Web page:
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Rhode Island's highest court heard arguments Tuesday in a fight that has pitted dozens of members of the Vanderbilt family against a nonprofit that owns several Gilded Age mansions in Newport.

The nonprofit Preservation Society of Newport County wants to build a visitors center on the grounds of The Breakers, a spectacular mansion built by Cornelius Vanderbilt II.

Dozens of preservationists, as well as designer Gloria Vanderbilt and nearly four dozen Vanderbilt relatives, have said the center as planned would "permanently mar" the national historic landmark.

Two members of the Vanderbilt family attended Tuesday's arguments before the Rhode Island Supreme Court over two separate lawsuits. But the arguments involved zoning and licensing issues raised by neighbors and the city, not the family's objections and the question of whether the center would hurt the historical integrity of the site.

The Preservation Society wants to build the center to give visitors a place to buy snacks and sandwiches, use accessible restrooms and buy tickets indoors. They have argued The Breakers is a museum, and museums should be allowed to serve food.

Daniel Prentiss, a lawyer for the neighbors' group, told the Supreme Court that The Breakers is in a residential zone in "one of the most famous neighborhoods in the country." The neighborhood is packed with mansions and bordered on one side by the Atlantic Ocean and Cliff Walk.

Allowing food to be served at The Breakers, Prentiss said, could open the door to museums serving food elsewhere in the neighborhood and city.

But Preservation Society lawyer William Landry said most museums around the world allow patrons to have a glass of wine and a meal, and the Preservation Society would have to meet certain requirements for food service.

"This is no license to have McDonald's in every museum in Newport," Landry told the justices, adding that The Breakers hosts 400,000 people from all over the world every year.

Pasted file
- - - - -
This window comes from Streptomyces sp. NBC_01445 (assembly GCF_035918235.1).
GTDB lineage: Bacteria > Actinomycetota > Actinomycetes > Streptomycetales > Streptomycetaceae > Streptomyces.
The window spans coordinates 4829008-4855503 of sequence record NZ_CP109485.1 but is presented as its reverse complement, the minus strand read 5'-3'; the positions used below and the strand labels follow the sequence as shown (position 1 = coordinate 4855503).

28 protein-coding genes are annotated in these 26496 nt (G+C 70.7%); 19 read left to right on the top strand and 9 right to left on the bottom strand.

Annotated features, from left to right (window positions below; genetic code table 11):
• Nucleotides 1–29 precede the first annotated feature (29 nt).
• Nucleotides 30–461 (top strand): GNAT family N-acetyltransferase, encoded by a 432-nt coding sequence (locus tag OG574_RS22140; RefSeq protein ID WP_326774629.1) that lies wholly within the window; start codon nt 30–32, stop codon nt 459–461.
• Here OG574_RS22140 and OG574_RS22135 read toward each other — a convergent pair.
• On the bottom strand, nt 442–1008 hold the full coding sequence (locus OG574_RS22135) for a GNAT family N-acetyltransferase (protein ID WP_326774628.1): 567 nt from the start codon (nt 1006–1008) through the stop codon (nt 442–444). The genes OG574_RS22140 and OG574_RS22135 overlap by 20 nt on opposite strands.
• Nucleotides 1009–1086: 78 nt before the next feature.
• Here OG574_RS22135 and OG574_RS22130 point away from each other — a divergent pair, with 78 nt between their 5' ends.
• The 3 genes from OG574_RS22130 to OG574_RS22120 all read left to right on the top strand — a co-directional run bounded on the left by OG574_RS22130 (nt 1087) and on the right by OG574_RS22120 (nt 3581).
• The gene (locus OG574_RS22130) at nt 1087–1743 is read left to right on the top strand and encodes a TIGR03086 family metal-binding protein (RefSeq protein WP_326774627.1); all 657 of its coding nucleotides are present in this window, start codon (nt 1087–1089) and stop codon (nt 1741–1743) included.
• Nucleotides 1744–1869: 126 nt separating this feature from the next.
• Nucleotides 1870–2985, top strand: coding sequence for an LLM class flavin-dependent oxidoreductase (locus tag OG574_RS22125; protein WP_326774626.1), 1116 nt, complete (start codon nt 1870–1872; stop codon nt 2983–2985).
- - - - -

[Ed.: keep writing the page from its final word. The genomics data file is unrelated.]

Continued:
The Breakers, perhaps the grandest of Newport's summer homes, is not air conditioned.



The Supreme Court won't hear an appeal from shareholders who claim the Standard & Poor's ratings firm made false statements about its ratings of risky mortgage investments that helped trigger the financial crisis.

The justices on Monday let stand a lower court ruling that threw out a lawsuit filed by the Boca Raton Firefighters & Police Pension Fund against S&P's parent company, McGraw-Hill.

A federal appeals court ruled 2-1 that statements about the integrity and credibility of S&P's credit ratings used routine, generic language that did not mislead investors.

The shareholders argued that false statements regarding a central aspect of the company's business were enough to violate federal securities laws.



NC Appeals Court says DOT must pay landowners

  Real Estate  -   POSTED: 2015/02/18 16:42

The North Carolina Court of Appeals says the state transportation department must pay some landowners whose property is in the path of a proposed road in Forsyth County.
 
Multiple media outlets reported that a three-judge panel of the court ruled Tuesday that a lower court was wrong to refuse to hear a lawsuit by 11 landowners who said the state's designation of their land in the proposed road's path hurt their property values.

There is no indication when the road might be built.

The 11 landowners say the state's designation of their property in the path of the planned road limits what they can do with the land.

The state attorney general's office is consulting with transportation officials on the ruling. They could appeal to the North Carolina Supreme Court.



A South Florida man won a U.S. Supreme Court case last year that declared his floating home a house, not a vessel. But Fane Lozman is still fighting for compensation for the home, which the city of Riviera Beach intentionally destroyed five years ago.